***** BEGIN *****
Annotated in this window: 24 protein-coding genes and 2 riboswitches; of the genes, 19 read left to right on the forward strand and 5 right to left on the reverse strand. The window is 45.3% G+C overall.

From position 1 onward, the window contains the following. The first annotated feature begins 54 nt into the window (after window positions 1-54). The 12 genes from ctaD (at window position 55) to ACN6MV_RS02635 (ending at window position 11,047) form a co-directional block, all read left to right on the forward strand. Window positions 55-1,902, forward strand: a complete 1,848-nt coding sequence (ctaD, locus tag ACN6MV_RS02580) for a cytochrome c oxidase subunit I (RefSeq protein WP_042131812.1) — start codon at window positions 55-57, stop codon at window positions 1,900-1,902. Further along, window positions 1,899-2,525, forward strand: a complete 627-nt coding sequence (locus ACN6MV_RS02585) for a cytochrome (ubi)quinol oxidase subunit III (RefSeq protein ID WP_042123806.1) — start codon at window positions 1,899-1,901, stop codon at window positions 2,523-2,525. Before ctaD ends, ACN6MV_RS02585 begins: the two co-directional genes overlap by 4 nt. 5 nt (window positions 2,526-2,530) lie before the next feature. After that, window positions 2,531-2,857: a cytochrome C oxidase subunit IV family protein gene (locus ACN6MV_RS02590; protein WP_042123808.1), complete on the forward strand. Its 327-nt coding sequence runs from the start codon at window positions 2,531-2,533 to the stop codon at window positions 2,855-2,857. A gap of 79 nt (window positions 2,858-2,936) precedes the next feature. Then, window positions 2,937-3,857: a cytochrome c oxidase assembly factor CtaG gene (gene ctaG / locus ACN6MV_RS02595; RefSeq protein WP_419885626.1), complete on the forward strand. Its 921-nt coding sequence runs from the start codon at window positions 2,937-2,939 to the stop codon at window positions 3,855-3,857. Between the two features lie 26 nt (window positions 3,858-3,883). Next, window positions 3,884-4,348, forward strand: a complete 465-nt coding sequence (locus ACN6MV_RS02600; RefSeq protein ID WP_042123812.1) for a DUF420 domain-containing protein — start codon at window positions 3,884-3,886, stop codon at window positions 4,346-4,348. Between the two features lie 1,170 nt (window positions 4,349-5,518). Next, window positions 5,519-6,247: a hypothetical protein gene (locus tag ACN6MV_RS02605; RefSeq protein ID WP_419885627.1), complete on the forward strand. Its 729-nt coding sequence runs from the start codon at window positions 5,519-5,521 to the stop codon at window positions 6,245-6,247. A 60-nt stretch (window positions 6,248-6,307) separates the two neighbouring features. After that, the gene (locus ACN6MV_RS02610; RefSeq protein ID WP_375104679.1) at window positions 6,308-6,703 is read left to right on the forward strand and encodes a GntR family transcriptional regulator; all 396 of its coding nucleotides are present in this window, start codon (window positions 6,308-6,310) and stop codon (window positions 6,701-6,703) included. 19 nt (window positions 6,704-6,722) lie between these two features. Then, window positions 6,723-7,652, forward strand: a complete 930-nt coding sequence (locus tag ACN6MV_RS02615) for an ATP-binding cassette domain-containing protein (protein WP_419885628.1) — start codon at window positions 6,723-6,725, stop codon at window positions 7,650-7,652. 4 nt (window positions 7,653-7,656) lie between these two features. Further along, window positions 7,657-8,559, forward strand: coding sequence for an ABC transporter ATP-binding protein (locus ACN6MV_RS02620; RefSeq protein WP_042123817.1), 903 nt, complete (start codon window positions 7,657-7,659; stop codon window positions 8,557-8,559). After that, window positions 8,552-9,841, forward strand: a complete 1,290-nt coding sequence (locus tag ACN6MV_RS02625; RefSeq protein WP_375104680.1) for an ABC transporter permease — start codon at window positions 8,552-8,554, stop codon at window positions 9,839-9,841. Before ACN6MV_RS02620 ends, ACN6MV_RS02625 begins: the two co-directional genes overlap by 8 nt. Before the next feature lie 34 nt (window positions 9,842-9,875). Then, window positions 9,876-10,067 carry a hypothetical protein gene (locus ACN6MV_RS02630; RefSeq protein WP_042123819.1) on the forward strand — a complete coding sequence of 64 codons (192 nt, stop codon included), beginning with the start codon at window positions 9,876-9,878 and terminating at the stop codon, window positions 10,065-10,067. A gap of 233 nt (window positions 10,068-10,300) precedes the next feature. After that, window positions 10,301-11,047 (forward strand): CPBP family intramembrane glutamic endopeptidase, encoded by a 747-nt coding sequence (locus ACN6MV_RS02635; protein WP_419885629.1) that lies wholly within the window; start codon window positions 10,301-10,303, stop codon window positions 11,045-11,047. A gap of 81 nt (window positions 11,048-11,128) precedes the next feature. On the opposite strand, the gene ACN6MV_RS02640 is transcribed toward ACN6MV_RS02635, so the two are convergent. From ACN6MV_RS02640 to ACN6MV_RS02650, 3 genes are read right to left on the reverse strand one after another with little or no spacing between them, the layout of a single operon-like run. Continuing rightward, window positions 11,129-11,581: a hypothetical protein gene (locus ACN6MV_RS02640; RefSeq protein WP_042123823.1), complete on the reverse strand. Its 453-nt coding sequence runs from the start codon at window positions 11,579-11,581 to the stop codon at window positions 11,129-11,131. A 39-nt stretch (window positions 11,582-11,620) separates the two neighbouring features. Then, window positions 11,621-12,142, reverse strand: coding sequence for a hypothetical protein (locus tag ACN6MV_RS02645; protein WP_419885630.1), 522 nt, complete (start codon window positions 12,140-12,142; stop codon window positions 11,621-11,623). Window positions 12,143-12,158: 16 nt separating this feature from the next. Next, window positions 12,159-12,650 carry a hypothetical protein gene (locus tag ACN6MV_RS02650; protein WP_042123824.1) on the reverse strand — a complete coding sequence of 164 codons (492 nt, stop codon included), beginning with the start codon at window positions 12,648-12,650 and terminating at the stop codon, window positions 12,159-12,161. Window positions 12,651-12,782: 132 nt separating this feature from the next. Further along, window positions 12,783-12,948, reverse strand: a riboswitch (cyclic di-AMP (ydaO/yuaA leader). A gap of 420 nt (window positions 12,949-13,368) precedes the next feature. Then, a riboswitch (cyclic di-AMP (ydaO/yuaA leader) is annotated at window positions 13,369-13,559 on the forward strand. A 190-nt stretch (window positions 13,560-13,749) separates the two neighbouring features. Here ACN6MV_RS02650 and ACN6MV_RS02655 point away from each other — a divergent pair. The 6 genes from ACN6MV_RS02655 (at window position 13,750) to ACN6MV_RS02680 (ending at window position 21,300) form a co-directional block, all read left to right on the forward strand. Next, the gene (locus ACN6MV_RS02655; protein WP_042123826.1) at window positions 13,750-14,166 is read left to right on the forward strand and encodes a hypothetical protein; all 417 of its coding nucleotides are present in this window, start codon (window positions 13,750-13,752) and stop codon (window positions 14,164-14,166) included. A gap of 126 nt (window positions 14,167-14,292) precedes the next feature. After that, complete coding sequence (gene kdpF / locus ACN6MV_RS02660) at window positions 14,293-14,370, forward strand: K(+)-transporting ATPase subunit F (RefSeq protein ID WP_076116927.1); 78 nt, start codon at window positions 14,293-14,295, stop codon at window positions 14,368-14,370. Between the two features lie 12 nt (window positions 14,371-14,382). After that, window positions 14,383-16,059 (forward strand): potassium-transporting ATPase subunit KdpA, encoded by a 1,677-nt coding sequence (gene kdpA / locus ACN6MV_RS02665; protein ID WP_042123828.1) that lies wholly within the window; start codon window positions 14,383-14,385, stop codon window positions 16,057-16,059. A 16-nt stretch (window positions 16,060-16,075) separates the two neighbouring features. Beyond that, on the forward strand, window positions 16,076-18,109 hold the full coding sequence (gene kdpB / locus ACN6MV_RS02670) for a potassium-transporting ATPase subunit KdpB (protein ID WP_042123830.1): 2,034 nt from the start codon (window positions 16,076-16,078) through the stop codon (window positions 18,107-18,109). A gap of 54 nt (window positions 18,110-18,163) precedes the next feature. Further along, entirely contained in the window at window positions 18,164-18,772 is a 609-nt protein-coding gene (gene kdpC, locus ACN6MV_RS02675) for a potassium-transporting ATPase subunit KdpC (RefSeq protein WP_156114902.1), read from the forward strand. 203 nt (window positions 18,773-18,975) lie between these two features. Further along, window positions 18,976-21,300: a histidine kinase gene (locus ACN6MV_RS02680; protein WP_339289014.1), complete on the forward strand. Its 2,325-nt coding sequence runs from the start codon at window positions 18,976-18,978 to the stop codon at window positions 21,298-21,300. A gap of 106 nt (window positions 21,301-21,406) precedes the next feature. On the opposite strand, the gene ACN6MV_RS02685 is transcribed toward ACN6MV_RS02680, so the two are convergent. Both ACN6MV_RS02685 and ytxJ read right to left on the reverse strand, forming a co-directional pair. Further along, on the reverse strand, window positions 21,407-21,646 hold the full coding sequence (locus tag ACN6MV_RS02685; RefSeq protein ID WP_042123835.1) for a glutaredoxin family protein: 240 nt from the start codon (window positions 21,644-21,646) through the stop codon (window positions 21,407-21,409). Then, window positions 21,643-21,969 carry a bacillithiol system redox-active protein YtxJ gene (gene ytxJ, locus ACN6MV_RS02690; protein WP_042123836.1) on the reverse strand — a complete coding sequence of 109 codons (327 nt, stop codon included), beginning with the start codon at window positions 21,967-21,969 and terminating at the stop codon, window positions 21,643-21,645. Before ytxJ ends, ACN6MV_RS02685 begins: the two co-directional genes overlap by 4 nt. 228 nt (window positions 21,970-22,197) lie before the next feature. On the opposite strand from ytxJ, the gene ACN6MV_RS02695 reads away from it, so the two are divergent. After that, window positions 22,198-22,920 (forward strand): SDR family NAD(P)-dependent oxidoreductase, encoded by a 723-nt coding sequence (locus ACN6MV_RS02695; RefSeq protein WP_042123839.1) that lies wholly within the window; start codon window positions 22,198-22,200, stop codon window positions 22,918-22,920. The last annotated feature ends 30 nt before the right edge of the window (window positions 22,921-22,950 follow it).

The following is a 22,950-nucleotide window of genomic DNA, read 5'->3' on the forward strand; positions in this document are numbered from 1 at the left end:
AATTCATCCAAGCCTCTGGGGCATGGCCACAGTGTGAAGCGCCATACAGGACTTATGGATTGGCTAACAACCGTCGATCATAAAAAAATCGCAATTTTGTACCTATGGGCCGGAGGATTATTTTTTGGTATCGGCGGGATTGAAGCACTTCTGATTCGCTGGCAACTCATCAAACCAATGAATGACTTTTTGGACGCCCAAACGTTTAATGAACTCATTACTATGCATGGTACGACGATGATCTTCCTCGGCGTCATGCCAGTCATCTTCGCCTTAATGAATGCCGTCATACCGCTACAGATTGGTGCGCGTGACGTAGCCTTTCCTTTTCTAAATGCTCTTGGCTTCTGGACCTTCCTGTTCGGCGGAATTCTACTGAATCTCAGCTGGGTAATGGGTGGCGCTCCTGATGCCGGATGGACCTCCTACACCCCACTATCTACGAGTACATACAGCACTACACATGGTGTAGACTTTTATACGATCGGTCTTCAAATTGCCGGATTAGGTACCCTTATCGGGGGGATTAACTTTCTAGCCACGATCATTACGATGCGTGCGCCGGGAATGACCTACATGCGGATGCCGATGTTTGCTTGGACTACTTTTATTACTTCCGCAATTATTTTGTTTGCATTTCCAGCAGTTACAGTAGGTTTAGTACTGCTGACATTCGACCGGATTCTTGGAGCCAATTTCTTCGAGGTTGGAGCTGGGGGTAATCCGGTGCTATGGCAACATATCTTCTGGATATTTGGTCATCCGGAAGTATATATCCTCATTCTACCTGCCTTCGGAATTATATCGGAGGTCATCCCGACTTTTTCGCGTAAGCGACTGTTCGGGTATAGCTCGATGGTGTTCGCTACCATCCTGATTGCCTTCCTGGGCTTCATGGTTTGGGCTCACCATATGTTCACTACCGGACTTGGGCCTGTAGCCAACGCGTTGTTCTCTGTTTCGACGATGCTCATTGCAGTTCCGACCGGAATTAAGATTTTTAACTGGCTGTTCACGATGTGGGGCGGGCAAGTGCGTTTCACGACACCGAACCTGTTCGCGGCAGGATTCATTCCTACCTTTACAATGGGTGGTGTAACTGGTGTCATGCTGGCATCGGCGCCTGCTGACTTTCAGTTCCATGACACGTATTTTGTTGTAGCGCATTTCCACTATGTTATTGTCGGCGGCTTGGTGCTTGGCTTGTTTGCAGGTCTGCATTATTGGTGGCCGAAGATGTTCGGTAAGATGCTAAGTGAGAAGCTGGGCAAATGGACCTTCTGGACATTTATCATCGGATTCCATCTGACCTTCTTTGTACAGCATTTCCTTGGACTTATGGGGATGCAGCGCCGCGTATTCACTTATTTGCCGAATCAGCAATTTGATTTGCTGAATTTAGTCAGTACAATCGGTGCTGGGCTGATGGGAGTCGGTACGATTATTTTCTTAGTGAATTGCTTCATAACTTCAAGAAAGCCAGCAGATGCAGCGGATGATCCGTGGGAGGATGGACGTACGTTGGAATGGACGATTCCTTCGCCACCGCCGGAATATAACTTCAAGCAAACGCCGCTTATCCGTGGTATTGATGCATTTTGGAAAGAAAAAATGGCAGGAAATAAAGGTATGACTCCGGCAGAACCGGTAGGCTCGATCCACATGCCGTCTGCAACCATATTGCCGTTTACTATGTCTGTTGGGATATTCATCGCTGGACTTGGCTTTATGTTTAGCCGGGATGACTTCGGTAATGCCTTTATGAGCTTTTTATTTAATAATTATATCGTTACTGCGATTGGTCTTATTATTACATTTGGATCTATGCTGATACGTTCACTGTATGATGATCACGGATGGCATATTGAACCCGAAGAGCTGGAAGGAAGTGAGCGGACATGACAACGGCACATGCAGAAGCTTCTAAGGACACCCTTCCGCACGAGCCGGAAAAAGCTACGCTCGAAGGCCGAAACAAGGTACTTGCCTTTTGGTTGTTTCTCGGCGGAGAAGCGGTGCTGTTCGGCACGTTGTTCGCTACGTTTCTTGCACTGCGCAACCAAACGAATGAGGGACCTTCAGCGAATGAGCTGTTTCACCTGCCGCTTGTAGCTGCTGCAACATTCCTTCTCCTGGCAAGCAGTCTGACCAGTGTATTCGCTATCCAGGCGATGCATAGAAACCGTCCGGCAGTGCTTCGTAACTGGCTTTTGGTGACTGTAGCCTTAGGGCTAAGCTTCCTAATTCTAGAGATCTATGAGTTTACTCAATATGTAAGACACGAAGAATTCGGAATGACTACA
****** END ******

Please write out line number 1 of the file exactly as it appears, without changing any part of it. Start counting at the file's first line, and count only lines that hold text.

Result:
Annotated in this window: 24 protein-coding genes and 2 riboswitches; of the genes, 19 read left to right on the forward strand and 5 right to left on the reverse strand. The window is 45.3% G+C overall.